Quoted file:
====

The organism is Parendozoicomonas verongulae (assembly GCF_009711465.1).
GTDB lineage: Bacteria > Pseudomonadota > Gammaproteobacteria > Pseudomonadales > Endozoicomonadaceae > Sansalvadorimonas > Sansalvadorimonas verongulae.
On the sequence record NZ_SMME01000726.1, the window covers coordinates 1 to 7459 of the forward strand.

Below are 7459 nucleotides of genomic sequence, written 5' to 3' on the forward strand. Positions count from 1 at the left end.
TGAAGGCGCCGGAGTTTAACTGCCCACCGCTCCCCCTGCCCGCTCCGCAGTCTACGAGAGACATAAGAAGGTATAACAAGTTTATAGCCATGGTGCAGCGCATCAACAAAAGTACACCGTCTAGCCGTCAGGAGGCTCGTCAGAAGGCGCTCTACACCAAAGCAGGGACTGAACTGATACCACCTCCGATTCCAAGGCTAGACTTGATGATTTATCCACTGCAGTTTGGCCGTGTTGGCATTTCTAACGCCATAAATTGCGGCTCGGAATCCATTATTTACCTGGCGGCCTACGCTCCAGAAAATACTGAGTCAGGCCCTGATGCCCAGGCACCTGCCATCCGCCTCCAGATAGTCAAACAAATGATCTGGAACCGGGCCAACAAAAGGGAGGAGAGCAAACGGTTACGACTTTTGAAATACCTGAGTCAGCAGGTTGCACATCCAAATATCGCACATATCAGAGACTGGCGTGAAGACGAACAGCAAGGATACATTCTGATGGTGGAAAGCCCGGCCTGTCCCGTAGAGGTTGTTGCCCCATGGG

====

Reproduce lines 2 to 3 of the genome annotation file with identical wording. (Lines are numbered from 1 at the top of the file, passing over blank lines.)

GTDB lineage: Bacteria > Pseudomonadota > Gammaproteobacteria > Pseudomonadales > Endozoicomonadaceae > Sansalvadorimonas > Sansalvadorimonas verongulae.
On the sequence record NZ_SMME01000726.1, the window covers coordinates 1 to 7459 of the forward strand.